Personal Finance

What you should know about filing an amended tax return

In 2016 alone, audits resulted in taxpayers forking over a collective $9.8 billion.
Adam Jeffery | CNBC

Even taxpayers who filed by April 15 may not be done wrangling with Uncle Sam any time soon.

The reason: They're amending their return. In most cases, the IRS gives taxpayers three years from the date they filed their original return, including extensions, to make changes. Regardless of what form you initially filed, and how, federal income tax amendments must be submitted via paper using form 1040X. Each state has its own forms and procedures.

"It's not extremely common, but it's certainly not rare, either," said Melissa Labant, director of tax advocacy for the American Institute of Certified Public Accountants. Last April, the IRS said it expected that almost 5 million taxpayers—about 4 percent of the 131.2 million returns received—would file an amended return.

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Although the IRS has not yet released estimates for this year, spokesman Eric Smith said it's likely to be a figure similar to last year's. "It's not unusual for there to be 3 to 4 percent of returns, sometimes a little more, amended in a given year," he said. By April 17, according to its latest report, the agency had received nearly 132.3 million individual returns, 0.8 percent more than last year.

"We have an amended return for the same reason pencils have erasers," said Smith. "We all make mistakes. … It's a mechanism to fix what's wrong."

Reasons why a taxpayer might amend an income tax return filed this year, or even in previous years, vary widely. Sometimes it's as simple as a 1099, K-1 or other tax form that arrives or is corrected after you've already filed, said Barbara Weltman, a tax and business attorney based in Vero Beach, Florida. Or maybe you realize you forgot to claim a valuable deduction. Worthless securities and bad debts also merit an amendment, she said—in which case, taxpayers have up to seven years to go back and claim the loss.

Other circumstances are tied to specific events and rule changes. For example, after the Treasury Department and the IRS ruled in 2013 that married same-sex couples would be treated as married for federal tax purposes, those couples could opt to amend returns filed up to three previous years. Victims of some natural disasters may also be able to amend their prior year's return to include the losses, said Smith, which can result in a faster refund than waiting until the next filing season.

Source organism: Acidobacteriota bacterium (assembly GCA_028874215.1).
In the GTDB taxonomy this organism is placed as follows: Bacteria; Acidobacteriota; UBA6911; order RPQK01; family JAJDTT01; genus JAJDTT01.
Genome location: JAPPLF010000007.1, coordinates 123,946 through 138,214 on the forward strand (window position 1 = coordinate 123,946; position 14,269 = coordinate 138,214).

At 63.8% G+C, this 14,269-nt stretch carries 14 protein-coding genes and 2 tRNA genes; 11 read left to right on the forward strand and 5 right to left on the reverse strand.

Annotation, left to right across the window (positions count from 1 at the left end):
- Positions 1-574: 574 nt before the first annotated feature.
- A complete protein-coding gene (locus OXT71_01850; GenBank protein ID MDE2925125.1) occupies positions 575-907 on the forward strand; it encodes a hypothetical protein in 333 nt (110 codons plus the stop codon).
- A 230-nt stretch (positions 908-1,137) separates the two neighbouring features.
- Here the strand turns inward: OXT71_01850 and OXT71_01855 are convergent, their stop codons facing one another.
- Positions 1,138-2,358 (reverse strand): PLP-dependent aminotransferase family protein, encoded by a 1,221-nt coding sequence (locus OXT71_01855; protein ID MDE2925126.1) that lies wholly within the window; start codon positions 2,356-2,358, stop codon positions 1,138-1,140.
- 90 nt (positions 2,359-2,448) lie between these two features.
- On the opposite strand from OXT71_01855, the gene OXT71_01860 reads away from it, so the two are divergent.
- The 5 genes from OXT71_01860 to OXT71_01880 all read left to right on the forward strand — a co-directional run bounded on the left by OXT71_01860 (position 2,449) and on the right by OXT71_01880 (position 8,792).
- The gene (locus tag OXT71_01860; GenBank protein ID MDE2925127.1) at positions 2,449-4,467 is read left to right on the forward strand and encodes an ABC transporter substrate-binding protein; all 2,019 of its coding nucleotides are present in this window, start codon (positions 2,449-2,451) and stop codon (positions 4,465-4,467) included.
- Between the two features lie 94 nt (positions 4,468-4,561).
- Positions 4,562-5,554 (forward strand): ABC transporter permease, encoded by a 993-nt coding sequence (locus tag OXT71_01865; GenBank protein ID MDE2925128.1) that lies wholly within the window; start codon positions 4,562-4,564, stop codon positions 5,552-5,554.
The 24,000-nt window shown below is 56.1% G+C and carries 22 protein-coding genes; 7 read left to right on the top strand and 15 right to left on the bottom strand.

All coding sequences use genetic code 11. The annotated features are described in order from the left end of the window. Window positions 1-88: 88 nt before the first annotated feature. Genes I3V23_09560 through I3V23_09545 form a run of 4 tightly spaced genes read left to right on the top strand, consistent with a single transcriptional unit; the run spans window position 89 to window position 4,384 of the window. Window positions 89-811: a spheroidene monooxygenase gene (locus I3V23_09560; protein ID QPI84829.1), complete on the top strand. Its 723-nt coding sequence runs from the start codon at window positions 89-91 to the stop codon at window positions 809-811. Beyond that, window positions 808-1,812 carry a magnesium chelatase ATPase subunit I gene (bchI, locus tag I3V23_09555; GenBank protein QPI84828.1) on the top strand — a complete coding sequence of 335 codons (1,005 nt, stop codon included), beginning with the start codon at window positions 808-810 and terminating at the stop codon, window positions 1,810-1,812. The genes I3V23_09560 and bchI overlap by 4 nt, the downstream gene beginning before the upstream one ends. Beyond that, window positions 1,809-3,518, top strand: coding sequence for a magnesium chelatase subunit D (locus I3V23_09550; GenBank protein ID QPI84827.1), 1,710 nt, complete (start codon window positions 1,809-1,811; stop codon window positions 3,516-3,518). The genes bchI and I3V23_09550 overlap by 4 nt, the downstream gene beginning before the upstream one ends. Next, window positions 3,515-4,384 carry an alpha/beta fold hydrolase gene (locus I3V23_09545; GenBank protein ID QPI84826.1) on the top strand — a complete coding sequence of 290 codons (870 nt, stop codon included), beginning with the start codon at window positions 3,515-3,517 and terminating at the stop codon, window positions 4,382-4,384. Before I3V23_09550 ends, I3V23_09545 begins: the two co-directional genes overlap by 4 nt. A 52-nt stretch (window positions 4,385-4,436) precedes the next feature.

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"It's a relatively simple process to file an amended return if you have the corrected information," said Labant. The three-column Form 1040X has taxpayers copy line items from their original return, noting which should be corrected and the net change. There's a section to explain why you're amending the return. Taxpayers should also attach any documents supporting the change (i.e., that missing charitable donation receipt or corrected 1099).

There's good reason to file an amendment quickly if you suspect you owe the IRS more. "It stops the clock on penalties," said Weltman. "It behooves you to not wait until the IRS catches you." (Keep in mind, in most cases the IRS can audit returns filed within the last three years, or up to six if a taxpayer fails to report 25 percent of more of his income.) But if you made a simple math error, there's usually no need to amend the return, she said—the IRS's computers usually catch that quickly and generate a notice with your corrected bill.

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Of course, a refund is also good reason to file an amended return. In that case, weigh your time and money costs in refiling against the potential gain, said Labant. "It may not be worth your while," she said. "Why spend a buck to get back a quarter? That's going to vary on a case-by-case basis."

If the government owes you, don't expect to get that money any time soon. While the IRS has said it issues most tax season refunds within 21 days of receipt, that's for original returns only. "You should generally allow 8 to 12 weeks for Form 1040X to be processed," it notes in the instructions. "However, in some cases, processing could take up to 16 weeks."

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"We very much have a priority during the tax season for current year, original returns," Smith said. "Amended returns are a somewhat lower priority." Paper returns also contribute to the lag, he said, because they must be reviewed by a person rather than a computer.

Many states have lengthy timelines, too. North Carolina's income tax refund FAQs note that residents can expect to receive amended refunds within six months of filing. According to, the state's Department of Revenue is currently processing amended returns received the week of Jan. 20, 2015.